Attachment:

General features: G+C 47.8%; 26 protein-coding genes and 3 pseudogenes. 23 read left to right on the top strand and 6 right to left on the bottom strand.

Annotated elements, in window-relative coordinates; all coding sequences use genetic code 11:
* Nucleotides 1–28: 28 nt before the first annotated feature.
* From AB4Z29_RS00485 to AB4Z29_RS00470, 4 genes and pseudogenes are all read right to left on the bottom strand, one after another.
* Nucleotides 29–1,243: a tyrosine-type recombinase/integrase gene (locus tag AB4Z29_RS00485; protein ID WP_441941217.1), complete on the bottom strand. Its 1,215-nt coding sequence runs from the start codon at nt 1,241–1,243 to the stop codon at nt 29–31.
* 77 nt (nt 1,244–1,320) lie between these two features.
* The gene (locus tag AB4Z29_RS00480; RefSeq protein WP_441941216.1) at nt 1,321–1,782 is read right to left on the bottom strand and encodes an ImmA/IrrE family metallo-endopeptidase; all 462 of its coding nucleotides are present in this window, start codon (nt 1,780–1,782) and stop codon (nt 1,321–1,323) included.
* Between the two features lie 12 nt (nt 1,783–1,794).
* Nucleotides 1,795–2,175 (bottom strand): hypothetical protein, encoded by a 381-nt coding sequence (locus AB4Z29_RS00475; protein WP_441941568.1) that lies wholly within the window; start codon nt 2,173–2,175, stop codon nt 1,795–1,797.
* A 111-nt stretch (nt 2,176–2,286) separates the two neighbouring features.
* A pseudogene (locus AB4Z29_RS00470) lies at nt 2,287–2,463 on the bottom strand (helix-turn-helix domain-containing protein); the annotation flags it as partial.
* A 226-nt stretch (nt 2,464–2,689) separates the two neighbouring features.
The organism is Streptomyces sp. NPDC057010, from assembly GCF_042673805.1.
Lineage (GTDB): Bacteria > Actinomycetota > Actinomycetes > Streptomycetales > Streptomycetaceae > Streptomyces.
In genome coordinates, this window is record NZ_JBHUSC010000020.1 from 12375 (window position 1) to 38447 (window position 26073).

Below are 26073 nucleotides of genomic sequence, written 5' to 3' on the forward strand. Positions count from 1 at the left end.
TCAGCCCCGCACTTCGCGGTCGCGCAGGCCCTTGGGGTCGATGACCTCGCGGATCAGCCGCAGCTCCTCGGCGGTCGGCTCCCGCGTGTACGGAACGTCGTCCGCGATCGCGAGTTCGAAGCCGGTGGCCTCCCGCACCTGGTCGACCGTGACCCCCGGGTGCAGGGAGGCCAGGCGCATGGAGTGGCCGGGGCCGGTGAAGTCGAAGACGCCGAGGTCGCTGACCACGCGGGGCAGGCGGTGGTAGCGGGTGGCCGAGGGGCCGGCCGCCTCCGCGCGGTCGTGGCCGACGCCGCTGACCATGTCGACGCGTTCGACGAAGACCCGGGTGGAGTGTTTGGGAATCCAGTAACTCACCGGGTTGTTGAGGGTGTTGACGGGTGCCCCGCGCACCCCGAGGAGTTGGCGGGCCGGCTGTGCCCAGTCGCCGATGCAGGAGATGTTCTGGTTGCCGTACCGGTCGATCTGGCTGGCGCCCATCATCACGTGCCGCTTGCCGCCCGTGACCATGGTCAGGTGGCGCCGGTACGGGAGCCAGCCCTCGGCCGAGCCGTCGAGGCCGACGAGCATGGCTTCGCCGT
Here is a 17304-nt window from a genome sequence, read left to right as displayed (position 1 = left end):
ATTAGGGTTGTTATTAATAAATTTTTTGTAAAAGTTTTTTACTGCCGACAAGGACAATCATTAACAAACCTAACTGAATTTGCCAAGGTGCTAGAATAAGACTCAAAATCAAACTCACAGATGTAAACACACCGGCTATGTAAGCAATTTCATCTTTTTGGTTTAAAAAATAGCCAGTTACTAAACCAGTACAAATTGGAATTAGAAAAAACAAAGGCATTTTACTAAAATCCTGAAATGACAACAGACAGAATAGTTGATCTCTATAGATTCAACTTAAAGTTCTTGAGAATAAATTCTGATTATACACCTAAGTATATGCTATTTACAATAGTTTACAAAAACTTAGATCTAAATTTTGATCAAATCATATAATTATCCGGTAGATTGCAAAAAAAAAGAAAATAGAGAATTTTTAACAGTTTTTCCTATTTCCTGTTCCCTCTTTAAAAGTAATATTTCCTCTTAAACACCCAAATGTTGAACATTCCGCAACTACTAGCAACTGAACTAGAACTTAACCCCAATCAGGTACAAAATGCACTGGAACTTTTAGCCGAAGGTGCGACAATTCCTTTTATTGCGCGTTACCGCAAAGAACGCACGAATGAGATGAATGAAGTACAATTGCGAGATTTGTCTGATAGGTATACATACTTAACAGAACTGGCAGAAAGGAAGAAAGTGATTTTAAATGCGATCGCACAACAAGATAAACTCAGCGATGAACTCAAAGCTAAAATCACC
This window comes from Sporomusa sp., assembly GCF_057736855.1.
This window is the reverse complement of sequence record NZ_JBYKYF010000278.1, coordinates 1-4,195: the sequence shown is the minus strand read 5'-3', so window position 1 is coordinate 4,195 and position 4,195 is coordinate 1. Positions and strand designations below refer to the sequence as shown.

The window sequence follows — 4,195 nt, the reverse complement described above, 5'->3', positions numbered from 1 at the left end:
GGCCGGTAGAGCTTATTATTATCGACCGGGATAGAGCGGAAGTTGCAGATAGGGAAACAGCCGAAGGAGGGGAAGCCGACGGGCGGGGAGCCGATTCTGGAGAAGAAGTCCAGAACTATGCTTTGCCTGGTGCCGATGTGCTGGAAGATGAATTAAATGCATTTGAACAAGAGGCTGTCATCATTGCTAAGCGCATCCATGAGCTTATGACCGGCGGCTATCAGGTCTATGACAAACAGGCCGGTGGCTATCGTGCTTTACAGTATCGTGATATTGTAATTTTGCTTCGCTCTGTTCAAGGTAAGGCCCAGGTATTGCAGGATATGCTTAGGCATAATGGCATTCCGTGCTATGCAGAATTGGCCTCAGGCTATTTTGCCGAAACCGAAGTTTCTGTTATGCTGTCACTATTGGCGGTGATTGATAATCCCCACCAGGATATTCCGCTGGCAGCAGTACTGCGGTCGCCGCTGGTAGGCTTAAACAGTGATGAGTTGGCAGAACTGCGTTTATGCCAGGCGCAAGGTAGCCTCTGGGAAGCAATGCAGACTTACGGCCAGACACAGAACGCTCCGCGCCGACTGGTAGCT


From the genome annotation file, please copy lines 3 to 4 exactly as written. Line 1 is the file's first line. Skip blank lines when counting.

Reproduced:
* Nucleotides 1–28: 28 nt before the first annotated feature.
* From AB4Z29_RS00485 to AB4Z29_RS00470, 4 genes and pseudogenes are all read right to left on the bottom strand, one after another.